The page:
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Improved bounds and new techniques for DavenportSchinzel sequences and their generalizations
 In Proceedings 20th ACMSIAM Symposium on Discrete Algorithms (SODA
, 2009
"... We present several new results regarding λs(n), the maximum length of a Davenport–Schinzel sequence of order s on n distinct symbols. First, we prove that λs(n) ≤ n · 2 (1/t!)α(n)t +O(α(n) t−1), n · 2 (1/t!)α(n)t log 2 α(n)+O(α(n) t), s ≥ 4 even; s ≥ 3 odd; where t = ⌊(s − 2)/2⌋, and α(n) denotes th ..."
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Cited by 18 (1 self)
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We present several new results regarding λs(n), the maximum length of a Davenport–Schinzel sequence of order s on n distinct symbols. First, we prove that λs(n) ≤ n · 2 (1/t!)α(n)t +O(α(n) t−1), n · 2 (1/t!)α(n)t log 2 α(n)+O(α(n) t), s ≥ 4 even; s ≥ 3 odd; where t = ⌊(s − 2)/2⌋, and α(n) denotes the inverse Ackermann function. The previous upper bounds, by Agarwal, Sharir, and Shor (1989), had a leading coefficient of 1 instead of 1/t! in the exponent. The bounds for even s are now tight up to lowerorder terms in the exponent. These new bounds result from a small improvement on the technique of Agarwal et al. More importantly, we also present a new technique for deriving upper bounds for λs(n). This new technique is based on some recurrences very similar to those used by the author, together with Alon, Kaplan, Sharir, and Smorodinsky (SODA 2008), for the problem of stabbing interval chains with jtuples. With this new technique we: (1) rederive the upper bound of λ3(n) ≤ 2nα(n)+O ( n √ α(n) ) (first shown by Klazar, 1999); (2) rederive our own new upper bounds for general s; and (3) obtain improved upper bounds for the generalized Davenport–Schinzel sequences considered by Adamec, Klazar, and Valtr (1992). Regarding lower bounds, we show that λ3(n) ≥ 2nα(n) − O(n) (the previous lower bound (Sharir and Agarwal, 1995) had a coefficient of 1 2), so the coefficient 2 is tight. We also present a simpler variant of the construction of Agarwal, Sharir, and Shor that achieves the known lower bounds of λs(n) ≥ n·2 (1/t!)α(n)t−O(α(n) t−1) for s ≥ 4 even.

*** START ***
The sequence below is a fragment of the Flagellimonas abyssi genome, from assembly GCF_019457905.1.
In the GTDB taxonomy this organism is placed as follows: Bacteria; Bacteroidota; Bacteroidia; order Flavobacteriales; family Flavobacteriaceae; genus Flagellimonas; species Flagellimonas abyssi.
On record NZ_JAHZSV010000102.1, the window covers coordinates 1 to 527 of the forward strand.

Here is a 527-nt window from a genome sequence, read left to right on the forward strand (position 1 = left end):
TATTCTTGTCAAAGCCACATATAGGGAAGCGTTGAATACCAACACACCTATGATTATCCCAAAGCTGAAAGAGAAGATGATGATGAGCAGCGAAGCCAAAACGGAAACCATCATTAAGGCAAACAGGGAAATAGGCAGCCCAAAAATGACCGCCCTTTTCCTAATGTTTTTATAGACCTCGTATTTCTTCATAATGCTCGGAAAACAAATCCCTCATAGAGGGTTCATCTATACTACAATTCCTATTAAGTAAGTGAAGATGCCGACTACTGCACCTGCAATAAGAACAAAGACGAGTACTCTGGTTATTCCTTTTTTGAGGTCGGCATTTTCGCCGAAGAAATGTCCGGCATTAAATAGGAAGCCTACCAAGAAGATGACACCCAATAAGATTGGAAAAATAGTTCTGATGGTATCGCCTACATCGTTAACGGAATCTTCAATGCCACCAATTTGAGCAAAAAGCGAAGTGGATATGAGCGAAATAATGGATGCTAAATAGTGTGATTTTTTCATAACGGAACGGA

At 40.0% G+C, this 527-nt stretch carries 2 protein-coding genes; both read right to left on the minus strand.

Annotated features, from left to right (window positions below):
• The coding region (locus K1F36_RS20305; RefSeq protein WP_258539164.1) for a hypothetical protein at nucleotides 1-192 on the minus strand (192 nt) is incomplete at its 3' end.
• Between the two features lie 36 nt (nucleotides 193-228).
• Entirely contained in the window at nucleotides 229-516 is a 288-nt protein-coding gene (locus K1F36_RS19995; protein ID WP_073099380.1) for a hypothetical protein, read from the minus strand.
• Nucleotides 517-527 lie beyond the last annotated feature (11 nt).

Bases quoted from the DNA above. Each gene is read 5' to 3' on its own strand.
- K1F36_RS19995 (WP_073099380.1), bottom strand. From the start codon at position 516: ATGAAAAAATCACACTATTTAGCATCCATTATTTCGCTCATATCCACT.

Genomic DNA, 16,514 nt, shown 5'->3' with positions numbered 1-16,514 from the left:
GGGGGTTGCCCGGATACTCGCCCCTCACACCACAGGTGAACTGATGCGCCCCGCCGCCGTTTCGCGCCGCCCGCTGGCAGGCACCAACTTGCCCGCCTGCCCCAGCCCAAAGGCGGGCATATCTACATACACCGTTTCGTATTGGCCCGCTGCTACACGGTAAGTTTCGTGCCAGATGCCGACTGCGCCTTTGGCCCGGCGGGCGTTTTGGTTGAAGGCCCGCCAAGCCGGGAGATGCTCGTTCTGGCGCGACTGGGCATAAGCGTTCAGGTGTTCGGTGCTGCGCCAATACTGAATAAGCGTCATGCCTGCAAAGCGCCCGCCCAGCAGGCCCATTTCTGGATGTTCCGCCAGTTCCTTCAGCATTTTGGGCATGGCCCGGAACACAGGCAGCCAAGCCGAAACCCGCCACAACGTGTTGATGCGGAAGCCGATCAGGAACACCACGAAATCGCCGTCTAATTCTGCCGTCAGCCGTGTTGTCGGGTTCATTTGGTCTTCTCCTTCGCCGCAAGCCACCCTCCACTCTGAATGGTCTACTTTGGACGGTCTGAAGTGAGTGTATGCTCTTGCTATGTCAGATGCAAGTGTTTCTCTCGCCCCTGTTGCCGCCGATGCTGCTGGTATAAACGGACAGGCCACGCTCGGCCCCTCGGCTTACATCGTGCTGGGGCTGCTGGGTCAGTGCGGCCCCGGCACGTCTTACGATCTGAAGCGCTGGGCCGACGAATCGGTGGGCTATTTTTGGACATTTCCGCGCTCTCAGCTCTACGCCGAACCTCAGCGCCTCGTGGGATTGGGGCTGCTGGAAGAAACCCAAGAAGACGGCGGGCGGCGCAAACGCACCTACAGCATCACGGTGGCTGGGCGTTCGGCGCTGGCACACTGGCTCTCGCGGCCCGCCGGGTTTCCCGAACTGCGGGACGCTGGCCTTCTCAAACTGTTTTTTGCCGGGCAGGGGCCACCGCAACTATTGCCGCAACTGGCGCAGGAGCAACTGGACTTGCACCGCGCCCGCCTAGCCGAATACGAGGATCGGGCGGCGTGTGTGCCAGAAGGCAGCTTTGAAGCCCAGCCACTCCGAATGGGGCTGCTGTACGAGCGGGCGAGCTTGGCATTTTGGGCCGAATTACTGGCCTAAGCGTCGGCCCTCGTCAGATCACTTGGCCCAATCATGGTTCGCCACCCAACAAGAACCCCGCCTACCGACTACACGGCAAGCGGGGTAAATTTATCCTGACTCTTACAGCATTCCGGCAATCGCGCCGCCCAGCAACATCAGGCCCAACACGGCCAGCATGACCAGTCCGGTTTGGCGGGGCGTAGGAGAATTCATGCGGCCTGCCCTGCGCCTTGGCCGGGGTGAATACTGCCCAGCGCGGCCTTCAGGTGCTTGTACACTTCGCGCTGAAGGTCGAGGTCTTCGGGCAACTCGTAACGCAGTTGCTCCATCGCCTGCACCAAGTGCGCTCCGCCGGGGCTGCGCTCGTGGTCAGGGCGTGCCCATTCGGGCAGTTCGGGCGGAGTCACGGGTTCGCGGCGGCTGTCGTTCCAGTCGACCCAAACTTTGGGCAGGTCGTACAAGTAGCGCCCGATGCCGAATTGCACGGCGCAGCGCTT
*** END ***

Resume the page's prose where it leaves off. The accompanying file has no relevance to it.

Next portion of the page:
Applications of forbidden 01 matrices to search tree and path compression based data structures
, 2009
"... In this paper we improve, reprove, and simplify a variety of theorems concerning the performance of data structures based on path compression and search trees. We apply a technique very familiar to computational geometers but still foreign to many researchers in (nongeometric) algorithms and data s ..."
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Cited by 6 (5 self)
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In this paper we improve, reprove, and simplify a variety of theorems concerning the performance of data structures based on path compression and search trees. We apply a technique very familiar to computational geometers but still foreign to many researchers in (nongeometric) algorithms and data structures, namely, to bound the complexity of an object via its forbidden substructures. To analyze an algorithm or data structure in the forbidden substructure framework one proceeds in three discrete steps. First, one transcribes the behavior of the algorithm as some combinatorial object M; for example, M may be a graph, sequence, permutation, matrix, set system, or tree. (The size of M should ideally be linear in the running time.) Second, one shows that M excludes some forbidden substructure P, and third, one bounds the size of any object avoiding this substructure. The power of this framework derives from the fact that M lies in a more pristine environment and that upper bounds on the size of a Pfree object M may be reused in different contexts. All of our proofs begin by transcribing the individual operations of a dynamic data structure
Origins of nonlinearity in DavenportSchinzel sequences. Manuscript in submission. Avalabile from http://www.eecs.umich.edu/~pettie
, 2009
"... A generalized DavenportSchinzel sequence is one over a finite alphabet that excludes subsequences isomorphic to a fixed forbidden subsequence. The fundamental problem in this area is bounding the maximum length of such sequences. Following Klazar, we let Expσ, nq be the maximum length of a sequence ..."
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Cited by 6 (5 self)
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A generalized DavenportSchinzel sequence is one over a finite alphabet that excludes subsequences isomorphic to a fixed forbidden subsequence. The fundamental problem in this area is bounding the maximum length of such sequences. Following Klazar, we let Expσ, nq be the maximum length of a sequence over an alphabet of size n excluding subsequences isomorphic to σ. It has been proved that for every σ, Expσ, nq is either linear or very close to linear. In particular it is Opn2 αpnqOp1q q, where α is the inverseAckermann function and Op1q depends on σ. In much the same way that the complete graphs K5 and K3,3 represent the minimal causes of nonplanarity, there must exist a set ΦNonlin of minimal nonlinear forbidden subsequences. Very little is known about the size or membership of ΦNonlin. In this paper we construct an infinite antichain of nonlinear forbidden subsequences which, we argue, strongly supports the conjecture that ΦNonlin is itself infinite. Perhaps the most novel contribution of this paper is a succinct, humanly readable code for expressing the structure of forbidden subsequences. 1